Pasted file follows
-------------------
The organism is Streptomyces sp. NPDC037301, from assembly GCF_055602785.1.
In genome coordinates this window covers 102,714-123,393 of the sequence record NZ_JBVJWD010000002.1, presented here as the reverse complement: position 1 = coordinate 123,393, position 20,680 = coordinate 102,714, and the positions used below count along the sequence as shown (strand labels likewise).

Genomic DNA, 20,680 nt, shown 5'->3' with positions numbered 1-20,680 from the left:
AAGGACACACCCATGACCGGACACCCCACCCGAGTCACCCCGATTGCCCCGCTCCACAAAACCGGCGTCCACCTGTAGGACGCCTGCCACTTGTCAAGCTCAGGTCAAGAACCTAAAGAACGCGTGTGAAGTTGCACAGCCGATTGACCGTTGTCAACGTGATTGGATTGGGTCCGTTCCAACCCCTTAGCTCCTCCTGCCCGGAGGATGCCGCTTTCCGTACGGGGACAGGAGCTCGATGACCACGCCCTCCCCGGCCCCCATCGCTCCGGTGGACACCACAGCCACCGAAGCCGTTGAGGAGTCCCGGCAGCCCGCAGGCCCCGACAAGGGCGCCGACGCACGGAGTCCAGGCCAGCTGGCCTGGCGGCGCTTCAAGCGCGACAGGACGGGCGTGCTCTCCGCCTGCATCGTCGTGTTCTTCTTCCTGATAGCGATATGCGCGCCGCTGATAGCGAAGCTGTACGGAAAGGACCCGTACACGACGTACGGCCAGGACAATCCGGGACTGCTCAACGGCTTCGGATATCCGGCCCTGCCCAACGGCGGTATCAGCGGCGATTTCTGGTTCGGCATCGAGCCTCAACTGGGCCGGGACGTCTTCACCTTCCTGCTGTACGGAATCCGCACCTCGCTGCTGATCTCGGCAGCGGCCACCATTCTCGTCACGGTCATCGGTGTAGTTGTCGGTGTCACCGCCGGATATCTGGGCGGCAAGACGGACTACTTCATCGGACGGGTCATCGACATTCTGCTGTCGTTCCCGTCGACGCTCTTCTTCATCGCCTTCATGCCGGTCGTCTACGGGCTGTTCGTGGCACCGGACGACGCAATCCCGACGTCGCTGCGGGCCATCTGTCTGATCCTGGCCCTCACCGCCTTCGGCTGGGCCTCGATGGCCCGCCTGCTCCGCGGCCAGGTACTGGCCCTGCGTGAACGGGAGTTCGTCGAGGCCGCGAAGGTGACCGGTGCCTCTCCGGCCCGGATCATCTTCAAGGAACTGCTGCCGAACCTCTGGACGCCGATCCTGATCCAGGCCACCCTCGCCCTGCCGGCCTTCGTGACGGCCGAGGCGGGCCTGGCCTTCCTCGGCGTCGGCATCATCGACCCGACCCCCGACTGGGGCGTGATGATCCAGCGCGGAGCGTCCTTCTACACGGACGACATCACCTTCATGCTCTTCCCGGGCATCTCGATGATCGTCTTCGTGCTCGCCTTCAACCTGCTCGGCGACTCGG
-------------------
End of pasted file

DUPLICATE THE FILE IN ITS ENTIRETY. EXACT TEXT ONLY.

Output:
The organism is Streptomyces sp. NPDC037301, from assembly GCF_055602785.1.
In genome coordinates this window covers 102,714-123,393 of the sequence record NZ_JBVJWD010000002.1, presented here as the reverse complement: position 1 = coordinate 123,393, position 20,680 = coordinate 102,714, and the positions used below count along the sequence as shown (strand labels likewise).

Genomic DNA, 20,680 nt, shown 5'->3' with positions numbered 1-20,680 from the left:
AAGGACACACCCATGACCGGACACCCCACCCGAGTCACCCCGATTGCCCCGCTCCACAAAACCGGCGTCCACCTGTAGGACGCCTGCCACTTGTCAAGCTCAGGTCAAGAACCTAAAGAACGCGTGTGAAGTTGCACAGCCGATTGACCGTTGTCAACGTGATTGGATTGGGTCCGTTCCAACCCCTTAGCTCCTCCTGCCCGGAGGATGCCGCTTTCCGTACGGGGACAGGAGCTCGATGACCACGCCCTCCCCGGCCCCCATCGCTCCGGTGGACACCACAGCCACCGAAGCCGTTGAGGAGTCCCGGCAGCCCGCAGGCCCCGACAAGGGCGCCGACGCACGGAGTCCAGGCCAGCTGGCCTGGCGGCGCTTCAAGCGCGACAGGACGGGCGTGCTCTCCGCCTGCATCGTCGTGTTCTTCTTCCTGATAGCGATATGCGCGCCGCTGATAGCGAAGCTGTACGGAAAGGACCCGTACACGACGTACGGCCAGGACAATCCGGGACTGCTCAACGGCTTCGGATATCCGGCCCTGCCCAACGGCGGTATCAGCGGCGATTTCTGGTTCGGCATCGAGCCTCAACTGGGCCGGGACGTCTTCACCTTCCTGCTGTACGGAATCCGCACCTCGCTGCTGATCTCGGCAGCGGCCACCATTCTCGTCACGGTCATCGGTGTAGTTGTCGGTGTCACCGCCGGATATCTGGGCGGCAAGACGGACTACTTCATCGGACGGGTCATCGACATTCTGCTGTCGTTCCCGTCGACGCTCTTCTTCATCGCCTTCATGCCGGTCGTCTACGGGCTGTTCGTGGCACCGGACGACGCAATCCCGACGTCGCTGCGGGCCATCTGTCTGATCCTGGCCCTCACCGCCTTCGGCTGGGCCTCGATGGCCCGCCTGCTCCGCGGCCAGGTACTGGCCCTGCGTGAACGGGAGTTCGTCGAGGCCGCGAAGGTGACCGGTGCCTCTCCGGCCCGGATCATCTTCAAGGAACTGCTGCCGAACCTCTGGACGCCGATCCTGATCCAGGCCACCCTCGCCCTGCCGGCCTTCGTGACGGCCGAGGCGGGCCTGGCCTTCCTCGGCGTCGGCATCATCGACCCGACCCCCGACTGGGGCGTGATGATCCAGCGCGGAGCGTCCTTCTACACGGACGACATCACCTTCATGCTCTTCCCGGGCATCTCGATGATCGTCTTCGTGCTCGCCTTCAACCTGCTCGGCGACTCGG